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Lebanon's Hezbollah steps in to guide Iraqi militants following Soleimani's killing

Hezbollah has considerably expanded its role in the region [AFP]

Date of publication: 12 February, 2020

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Lebanon's Iran-backed Hezbollah has been meeting with Iraqi militia leaders, seeking to unite them in the face of a huge void left by Soleimani's death.

Lebanon's Iran-backed Hebzollah group met with Iraqi militia leaders in the wake of the death of their powerful mentor and top Iranian general Qassem Soleimani, Reuters reported on Tuesday.

The meetings sought to unite and coordinate political efforts of Iraq's mostly divided militias, which lost both Soleimani and Iraqi paramilitary commander Abu Mahdi Al-Muhandis in a US strike earlier this year.

The Lebanese group, which is sanctioned as a terrorist organisation by the US, is helping fill the void left by Soleimani to help guide pro-Tehran Iraqi militias, Reuters reported citing anonymous sources.

Hezbollah's "guidance of the militias would continue until the new leadership in the Quds Force gets a handle on the political crisis in Iraq", Reuters reported a pro-Iran regional official as saying.

Soleimani, who was head of the Islamic Revolutionary Guards Corps' Quds Force, ran Iran's overseas military operations and was Tehran's pointman on Iraqi affairs.

Muhandis was the deputy head of the Hashd al-Shaabi - or Popular Mobilisation Forces (PMF) - a loose network of paramilitary groups formed in 2014 to fight jihadists that has since been absorbed into the Iraqi state.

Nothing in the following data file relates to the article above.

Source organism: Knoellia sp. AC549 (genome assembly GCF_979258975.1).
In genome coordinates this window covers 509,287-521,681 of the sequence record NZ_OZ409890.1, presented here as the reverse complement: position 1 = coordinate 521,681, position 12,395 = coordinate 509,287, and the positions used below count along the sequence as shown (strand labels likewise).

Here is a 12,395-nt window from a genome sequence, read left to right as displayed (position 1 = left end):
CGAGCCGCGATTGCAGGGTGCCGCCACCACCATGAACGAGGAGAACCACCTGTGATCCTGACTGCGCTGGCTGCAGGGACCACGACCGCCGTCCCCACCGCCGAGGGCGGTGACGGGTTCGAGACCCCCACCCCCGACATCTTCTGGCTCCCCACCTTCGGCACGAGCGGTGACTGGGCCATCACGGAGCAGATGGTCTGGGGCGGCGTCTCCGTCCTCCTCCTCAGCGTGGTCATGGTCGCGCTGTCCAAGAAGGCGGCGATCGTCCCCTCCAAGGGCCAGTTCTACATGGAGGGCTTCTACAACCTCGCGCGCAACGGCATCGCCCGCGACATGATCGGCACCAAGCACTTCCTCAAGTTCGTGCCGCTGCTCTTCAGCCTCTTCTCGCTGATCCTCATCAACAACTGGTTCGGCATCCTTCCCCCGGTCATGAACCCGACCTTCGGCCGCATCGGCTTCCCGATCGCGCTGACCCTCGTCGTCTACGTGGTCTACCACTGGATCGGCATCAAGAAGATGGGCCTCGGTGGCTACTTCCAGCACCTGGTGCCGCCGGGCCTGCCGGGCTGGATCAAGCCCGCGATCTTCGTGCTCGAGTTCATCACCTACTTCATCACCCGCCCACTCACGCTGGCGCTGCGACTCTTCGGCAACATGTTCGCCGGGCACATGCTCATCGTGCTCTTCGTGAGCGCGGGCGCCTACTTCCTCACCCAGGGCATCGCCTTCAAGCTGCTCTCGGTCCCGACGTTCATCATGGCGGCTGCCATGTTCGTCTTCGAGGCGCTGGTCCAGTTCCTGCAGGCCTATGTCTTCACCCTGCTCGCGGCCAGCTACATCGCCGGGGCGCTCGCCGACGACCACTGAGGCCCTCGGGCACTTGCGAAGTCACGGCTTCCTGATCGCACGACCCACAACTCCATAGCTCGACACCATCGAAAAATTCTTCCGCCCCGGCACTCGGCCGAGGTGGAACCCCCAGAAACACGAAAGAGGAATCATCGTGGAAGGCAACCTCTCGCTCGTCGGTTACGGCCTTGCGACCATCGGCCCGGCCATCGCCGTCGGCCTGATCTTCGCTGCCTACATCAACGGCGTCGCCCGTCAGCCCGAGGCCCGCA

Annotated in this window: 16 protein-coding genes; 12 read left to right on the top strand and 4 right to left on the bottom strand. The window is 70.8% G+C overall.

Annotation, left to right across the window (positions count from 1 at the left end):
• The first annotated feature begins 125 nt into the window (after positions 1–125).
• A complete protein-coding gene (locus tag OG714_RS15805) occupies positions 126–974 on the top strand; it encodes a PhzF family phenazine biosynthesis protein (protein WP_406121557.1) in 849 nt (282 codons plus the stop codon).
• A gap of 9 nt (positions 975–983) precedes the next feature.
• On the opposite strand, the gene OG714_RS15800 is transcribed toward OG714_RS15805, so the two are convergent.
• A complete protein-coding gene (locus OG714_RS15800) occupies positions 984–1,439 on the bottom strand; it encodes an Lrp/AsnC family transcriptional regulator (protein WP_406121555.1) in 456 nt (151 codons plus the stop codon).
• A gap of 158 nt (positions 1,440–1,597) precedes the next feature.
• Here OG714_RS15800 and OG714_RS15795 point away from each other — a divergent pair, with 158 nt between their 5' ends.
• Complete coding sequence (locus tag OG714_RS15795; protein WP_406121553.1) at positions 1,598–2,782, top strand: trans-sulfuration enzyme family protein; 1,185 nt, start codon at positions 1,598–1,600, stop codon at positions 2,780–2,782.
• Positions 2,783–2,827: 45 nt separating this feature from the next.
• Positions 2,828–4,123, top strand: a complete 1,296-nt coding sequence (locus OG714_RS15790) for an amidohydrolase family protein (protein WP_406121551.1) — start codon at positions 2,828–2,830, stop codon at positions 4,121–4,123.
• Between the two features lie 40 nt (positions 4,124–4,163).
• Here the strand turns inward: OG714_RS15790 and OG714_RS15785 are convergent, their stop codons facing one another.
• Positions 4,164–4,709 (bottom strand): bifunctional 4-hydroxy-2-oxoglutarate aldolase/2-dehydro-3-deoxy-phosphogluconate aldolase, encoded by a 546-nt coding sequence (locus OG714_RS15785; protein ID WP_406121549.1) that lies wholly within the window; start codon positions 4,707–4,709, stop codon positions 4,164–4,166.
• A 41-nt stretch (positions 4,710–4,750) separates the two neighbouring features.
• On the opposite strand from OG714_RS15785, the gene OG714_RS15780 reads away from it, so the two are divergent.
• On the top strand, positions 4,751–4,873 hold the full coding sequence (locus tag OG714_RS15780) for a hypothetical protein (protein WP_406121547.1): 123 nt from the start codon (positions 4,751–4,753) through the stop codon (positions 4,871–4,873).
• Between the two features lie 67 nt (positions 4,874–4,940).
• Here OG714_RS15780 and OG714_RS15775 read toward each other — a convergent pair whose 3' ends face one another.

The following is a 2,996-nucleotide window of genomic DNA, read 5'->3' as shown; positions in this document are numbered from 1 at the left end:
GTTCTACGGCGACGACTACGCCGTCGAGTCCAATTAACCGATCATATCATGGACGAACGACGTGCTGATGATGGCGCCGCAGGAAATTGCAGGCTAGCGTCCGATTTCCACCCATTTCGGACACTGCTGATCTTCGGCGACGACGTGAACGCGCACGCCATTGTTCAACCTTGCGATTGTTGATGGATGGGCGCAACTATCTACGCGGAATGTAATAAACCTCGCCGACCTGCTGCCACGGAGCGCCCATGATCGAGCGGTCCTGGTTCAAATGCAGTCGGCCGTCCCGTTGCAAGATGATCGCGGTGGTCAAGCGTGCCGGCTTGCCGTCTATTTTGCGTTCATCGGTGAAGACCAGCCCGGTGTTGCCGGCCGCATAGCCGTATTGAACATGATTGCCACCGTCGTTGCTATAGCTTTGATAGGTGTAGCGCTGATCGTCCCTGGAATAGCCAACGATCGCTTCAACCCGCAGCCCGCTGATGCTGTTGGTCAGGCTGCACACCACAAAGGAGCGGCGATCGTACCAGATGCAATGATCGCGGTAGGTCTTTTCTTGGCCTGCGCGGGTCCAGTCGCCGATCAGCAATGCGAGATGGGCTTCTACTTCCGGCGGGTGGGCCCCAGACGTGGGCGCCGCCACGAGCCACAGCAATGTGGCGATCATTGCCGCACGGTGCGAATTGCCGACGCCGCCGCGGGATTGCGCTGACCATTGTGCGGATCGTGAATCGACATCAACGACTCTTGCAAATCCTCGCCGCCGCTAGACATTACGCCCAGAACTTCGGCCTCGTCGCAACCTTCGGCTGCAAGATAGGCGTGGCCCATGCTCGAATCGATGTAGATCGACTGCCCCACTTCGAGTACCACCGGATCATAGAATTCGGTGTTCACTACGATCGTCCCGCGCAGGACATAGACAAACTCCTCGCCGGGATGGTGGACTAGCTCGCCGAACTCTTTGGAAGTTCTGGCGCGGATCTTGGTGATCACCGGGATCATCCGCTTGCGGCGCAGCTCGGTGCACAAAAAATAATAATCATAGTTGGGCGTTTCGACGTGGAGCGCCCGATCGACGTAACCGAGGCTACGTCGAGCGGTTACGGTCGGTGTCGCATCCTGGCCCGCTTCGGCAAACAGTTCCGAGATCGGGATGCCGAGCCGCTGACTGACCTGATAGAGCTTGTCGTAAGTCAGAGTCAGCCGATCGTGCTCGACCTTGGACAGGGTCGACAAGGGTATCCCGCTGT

Read also: Israeli intel helped the US assassinate Soleimani: report

He, Soleimani and eight others were killed in the 3 January US strike outside Baghdad's International Airport that Iraq's government slammed as a violation of its sovereignty.

Muhandis was close to Iran and worked with his mentor and friend Soleimani to broker deals among Iraq's fractured political elite.

The US attack outraged Iraq's parliament and led it to swiftly voted to oust all foreign forces, a longstanding demand of the PMF and its political arm, Fatah.

Some 5,200 American troops are based in Iraq, leading the international coalition fighting the remnants of the Islamic State group. 

Growing role of Hezbollah

In recent years, Hezbollah has considerably expanded its role in the region.

The group, led by its Secretary-General Hassan Nasrallah, has fought in support of President Bashar Al-Assad in Syria and extended political support to the Iran-allied Houthis of Yemen in their war with a Saudi-led military alliance.

Iran will likely rely on Nasrallah to oversee its regional allies, a US official told Reuters.

"I think ideologically, religiously, he's seen as a charismatic figure to many of the Iraqi Shia militias," the US official said.

In two lengthy televised addresses, the Hezbollah head paid homage to Soleimani and vowed to avenge his death.

On Sunday, Nasrallah said the US army will "pay the price" for killing Soleimani and Muhandis.

"The American army killed them and it will pay the price," he said.

"The only just punishment is (to target) American military presence in the region: US military bases, US warships, each and every officer and soldier in the region."

Nasrallah also called on Iraq to free itself of the American "occupation".

"Our demand, our hope from our brothers in the Iraqi parliament is... to adopt a law that demands American forces withdraw from Iraq," he said.

Earlier on Sunday, Hezbollah news outlet Al-Manar published undated photos of Nasrallah and Soleimani, including one in which the Iranian commander kisses Nasrallah's forehead.

In a rare interview aired on Iranian state television in October, Soleimani said he had been in Lebanon during the 34-day 2006 Israel-Hezbollah war to oversee the fighting.

Hezbollah is the only side not to have disarmed after Lebanon's 1975-1990 civil war.

While the US has designated the group as a "terrorist" organisation and put several of its figures on sanctions, the party is also a key player in Lebanese politics.

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